Raining Friday night, but weather cooperate well in the next two days. We spend about 5 hours underground the first day. Diana led a photo group. They had a few of nice shots. The other two groups are led by Matt and Ken. They explore various sites such as a few of entrances, the saltpeter maze, the formation factory, the haystack, and the watch tower in this cave.

Saturday dinner is organized by Brian. Hot dogs, corns and marshmallow are hot of the fire and the grill. Unfortunately there is no salad in the menu so a group has to drive to Union for it.

On Sunday, 7 cavers went underground for about 4 hours. It is more rocky than the previous cave. It has smaller passages with less walking opportunities. There are some climbings, but are easy ones. There are more formations than the first cave. The team explores two big rooms including the Main room. Due to hungry stomach, the rest(most) of the cave is left for later.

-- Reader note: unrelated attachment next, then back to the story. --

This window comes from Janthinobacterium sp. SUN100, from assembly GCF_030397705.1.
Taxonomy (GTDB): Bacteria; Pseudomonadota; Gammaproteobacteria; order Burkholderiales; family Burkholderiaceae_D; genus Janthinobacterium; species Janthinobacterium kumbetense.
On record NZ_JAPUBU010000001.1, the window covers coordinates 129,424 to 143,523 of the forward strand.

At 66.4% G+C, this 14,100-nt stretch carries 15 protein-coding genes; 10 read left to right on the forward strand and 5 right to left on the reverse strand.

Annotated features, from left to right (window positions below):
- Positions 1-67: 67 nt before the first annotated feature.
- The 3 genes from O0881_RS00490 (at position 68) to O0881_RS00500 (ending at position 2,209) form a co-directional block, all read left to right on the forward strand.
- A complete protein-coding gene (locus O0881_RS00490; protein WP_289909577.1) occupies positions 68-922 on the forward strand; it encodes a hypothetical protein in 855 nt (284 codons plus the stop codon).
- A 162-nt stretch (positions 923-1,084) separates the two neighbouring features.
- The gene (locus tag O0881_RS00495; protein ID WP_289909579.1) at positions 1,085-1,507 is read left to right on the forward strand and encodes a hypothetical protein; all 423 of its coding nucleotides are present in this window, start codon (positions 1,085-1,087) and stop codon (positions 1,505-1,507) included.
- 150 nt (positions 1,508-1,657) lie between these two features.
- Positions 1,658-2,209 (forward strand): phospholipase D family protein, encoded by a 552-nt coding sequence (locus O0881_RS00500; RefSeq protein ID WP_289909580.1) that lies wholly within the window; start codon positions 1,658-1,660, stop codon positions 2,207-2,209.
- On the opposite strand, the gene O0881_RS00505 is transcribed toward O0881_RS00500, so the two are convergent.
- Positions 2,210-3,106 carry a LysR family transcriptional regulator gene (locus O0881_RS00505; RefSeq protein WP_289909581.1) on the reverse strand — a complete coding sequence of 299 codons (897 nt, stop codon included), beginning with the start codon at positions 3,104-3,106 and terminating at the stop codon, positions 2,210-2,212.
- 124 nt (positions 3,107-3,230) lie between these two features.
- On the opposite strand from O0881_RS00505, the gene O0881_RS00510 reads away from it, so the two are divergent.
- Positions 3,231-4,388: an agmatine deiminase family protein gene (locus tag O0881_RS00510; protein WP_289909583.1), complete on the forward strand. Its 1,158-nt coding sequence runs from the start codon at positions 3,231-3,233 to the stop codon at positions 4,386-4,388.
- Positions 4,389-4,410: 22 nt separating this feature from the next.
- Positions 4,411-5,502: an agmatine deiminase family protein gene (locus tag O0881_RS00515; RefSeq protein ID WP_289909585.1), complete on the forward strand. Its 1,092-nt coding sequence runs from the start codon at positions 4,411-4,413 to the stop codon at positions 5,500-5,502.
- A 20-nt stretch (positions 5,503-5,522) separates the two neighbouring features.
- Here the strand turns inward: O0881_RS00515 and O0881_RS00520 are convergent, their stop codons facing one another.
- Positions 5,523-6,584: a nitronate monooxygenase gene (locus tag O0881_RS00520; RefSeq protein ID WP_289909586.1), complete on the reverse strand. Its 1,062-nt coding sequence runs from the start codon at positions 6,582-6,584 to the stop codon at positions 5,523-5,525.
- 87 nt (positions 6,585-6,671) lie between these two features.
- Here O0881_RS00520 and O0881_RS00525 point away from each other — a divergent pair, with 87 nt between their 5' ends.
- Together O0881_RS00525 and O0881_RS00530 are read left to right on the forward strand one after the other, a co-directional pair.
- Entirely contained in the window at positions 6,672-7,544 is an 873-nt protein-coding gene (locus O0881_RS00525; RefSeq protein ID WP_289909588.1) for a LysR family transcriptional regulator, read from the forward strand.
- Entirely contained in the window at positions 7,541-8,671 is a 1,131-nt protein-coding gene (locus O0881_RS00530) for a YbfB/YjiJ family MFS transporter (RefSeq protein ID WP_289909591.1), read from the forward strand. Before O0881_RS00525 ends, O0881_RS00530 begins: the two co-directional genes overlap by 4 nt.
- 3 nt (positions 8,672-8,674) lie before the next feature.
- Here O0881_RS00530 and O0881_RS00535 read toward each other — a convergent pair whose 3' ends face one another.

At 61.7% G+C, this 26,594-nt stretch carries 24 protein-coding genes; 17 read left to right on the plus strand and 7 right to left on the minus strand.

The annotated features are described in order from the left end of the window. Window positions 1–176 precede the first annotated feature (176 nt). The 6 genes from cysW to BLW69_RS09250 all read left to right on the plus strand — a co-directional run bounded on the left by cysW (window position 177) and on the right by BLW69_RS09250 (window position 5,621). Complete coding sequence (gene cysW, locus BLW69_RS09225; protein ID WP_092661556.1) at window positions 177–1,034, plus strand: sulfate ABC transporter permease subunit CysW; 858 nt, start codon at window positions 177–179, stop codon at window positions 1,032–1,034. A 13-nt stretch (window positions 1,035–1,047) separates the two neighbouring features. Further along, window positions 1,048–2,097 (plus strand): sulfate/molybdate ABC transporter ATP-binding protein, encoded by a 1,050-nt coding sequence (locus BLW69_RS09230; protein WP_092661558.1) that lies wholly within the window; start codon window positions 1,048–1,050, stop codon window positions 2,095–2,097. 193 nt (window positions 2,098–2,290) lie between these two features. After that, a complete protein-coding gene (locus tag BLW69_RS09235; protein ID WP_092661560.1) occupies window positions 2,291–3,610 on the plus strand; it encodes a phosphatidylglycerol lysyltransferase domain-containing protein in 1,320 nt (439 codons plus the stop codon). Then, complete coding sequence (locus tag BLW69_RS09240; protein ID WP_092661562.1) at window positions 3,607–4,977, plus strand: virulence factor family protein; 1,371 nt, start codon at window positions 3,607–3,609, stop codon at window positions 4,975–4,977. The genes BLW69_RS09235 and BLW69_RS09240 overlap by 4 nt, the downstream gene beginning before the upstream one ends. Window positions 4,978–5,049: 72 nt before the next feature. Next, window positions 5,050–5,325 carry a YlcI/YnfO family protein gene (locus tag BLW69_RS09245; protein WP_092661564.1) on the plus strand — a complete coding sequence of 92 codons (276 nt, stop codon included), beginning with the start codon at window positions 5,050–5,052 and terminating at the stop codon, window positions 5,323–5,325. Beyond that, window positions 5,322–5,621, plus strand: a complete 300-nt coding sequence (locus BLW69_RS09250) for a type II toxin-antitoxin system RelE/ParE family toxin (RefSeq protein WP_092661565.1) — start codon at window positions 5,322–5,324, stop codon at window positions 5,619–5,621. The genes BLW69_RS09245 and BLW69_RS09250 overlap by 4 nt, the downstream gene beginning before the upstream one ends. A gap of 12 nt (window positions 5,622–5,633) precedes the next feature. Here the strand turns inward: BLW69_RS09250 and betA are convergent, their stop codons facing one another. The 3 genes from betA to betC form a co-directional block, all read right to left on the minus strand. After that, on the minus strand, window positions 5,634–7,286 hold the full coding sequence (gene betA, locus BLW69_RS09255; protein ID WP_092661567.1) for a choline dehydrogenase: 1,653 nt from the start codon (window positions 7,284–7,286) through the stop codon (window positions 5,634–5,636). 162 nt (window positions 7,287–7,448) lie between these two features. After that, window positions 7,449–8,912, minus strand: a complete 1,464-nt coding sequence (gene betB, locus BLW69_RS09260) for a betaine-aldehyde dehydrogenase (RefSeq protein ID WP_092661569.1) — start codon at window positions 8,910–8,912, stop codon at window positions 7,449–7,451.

This is the first survey trip for Melanie (Booker), Mike(Backward) and Yu (Forward), class of 2006. Dave is the sketcher. Ken is the “mentor” or the “explorer”. The team spent about 9 hours underground! The team realized this until they are out of the cave! Teamwork such as in the first picture is practiced to reach a high lead before the TJ’s trap. One on the cave artist is attached too. More photos in this trip is available in the TriTrog Gallery.

Here is a historical email from Ken:

You surveyed 200.5 feet, not enough for a free meal. The total cave length is now 2.07 miles.

The 12-shot Vertical Maze loop that you closed was 159.6 feet long, and the loop was off by 0.66 feet, rated Good by the software I use.